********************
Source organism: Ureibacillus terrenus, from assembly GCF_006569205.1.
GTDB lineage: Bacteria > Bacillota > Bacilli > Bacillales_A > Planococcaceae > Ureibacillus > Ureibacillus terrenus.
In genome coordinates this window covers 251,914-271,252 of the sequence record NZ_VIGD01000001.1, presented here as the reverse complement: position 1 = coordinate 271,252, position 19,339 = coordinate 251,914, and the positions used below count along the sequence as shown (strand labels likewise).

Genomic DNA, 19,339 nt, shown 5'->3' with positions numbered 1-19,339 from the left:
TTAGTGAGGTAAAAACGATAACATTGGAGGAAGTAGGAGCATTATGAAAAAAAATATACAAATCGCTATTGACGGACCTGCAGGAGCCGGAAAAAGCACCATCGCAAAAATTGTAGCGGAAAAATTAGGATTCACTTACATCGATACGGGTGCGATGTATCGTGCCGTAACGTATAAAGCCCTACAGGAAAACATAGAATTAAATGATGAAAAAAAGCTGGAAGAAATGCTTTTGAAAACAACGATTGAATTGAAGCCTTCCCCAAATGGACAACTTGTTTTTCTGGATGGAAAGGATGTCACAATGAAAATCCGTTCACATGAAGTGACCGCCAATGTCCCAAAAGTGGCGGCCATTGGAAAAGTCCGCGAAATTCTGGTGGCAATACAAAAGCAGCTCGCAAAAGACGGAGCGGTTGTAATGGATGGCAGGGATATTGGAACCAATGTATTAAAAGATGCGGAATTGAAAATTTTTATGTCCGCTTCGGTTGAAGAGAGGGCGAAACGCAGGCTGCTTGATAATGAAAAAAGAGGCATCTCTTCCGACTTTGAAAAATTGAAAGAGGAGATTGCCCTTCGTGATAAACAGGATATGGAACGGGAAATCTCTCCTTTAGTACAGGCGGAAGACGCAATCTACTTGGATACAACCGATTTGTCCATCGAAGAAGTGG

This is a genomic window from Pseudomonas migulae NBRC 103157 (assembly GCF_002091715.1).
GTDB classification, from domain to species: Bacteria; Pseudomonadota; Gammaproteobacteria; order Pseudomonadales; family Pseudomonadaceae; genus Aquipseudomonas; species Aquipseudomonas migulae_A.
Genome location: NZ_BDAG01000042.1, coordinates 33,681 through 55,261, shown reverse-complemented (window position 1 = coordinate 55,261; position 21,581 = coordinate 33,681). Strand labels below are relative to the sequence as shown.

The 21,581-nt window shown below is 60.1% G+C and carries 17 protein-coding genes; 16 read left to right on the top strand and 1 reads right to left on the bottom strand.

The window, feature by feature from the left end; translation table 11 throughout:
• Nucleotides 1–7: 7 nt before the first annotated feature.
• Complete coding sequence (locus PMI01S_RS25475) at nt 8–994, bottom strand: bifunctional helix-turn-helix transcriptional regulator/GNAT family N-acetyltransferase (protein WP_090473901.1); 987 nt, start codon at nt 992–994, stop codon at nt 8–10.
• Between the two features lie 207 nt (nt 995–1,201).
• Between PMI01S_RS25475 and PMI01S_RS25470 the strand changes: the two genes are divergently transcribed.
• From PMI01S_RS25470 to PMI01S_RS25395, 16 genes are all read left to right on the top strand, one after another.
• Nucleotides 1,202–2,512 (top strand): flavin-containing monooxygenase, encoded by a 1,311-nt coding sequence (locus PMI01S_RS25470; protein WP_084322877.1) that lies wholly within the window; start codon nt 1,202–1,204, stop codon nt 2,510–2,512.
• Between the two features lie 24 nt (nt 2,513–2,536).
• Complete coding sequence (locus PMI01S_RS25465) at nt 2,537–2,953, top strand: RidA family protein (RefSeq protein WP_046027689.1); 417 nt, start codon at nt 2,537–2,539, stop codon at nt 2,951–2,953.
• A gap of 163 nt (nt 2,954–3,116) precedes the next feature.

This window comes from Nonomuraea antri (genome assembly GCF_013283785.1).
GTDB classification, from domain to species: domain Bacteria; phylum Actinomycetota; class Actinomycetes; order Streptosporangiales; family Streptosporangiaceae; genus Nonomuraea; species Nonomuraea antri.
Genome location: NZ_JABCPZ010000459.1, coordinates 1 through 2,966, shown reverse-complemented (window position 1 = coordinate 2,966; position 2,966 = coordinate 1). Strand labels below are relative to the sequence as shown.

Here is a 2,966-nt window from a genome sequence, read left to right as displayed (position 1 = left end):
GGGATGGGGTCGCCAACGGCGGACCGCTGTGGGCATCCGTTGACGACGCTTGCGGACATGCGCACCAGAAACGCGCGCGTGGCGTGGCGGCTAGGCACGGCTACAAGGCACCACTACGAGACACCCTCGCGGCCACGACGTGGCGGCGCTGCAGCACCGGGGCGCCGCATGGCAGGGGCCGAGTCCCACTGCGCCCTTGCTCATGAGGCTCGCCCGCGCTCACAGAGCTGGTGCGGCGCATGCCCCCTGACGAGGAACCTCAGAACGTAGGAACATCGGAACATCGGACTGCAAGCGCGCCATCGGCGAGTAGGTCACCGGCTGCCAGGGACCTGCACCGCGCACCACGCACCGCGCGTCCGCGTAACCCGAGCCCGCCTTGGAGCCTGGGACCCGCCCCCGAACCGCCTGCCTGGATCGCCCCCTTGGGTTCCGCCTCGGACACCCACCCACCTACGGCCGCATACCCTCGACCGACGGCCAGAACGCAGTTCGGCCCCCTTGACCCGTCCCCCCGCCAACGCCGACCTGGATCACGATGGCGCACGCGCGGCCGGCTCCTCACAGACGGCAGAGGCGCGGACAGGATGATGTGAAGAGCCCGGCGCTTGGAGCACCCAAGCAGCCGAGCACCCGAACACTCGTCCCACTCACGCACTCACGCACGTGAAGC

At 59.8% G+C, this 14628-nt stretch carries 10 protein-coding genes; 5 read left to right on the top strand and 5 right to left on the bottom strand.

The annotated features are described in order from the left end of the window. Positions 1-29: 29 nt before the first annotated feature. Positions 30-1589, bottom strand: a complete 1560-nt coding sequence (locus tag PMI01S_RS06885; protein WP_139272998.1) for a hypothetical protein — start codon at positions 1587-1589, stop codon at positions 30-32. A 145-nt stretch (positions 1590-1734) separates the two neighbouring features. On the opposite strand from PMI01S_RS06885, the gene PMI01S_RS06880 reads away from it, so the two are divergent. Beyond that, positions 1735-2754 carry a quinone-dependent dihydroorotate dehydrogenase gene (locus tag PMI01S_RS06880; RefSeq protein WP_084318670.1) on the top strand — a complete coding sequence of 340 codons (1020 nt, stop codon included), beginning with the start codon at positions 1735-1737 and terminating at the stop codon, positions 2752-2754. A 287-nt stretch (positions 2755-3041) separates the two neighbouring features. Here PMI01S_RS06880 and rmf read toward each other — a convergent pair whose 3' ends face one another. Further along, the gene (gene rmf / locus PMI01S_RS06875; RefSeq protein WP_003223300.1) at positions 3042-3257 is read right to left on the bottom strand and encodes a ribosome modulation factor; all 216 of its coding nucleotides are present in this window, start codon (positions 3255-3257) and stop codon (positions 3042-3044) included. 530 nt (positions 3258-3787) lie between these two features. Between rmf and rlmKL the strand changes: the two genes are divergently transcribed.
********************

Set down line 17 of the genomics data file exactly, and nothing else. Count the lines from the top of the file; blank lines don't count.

• Between the two features lie 24 nt (nt 2,513–2,536).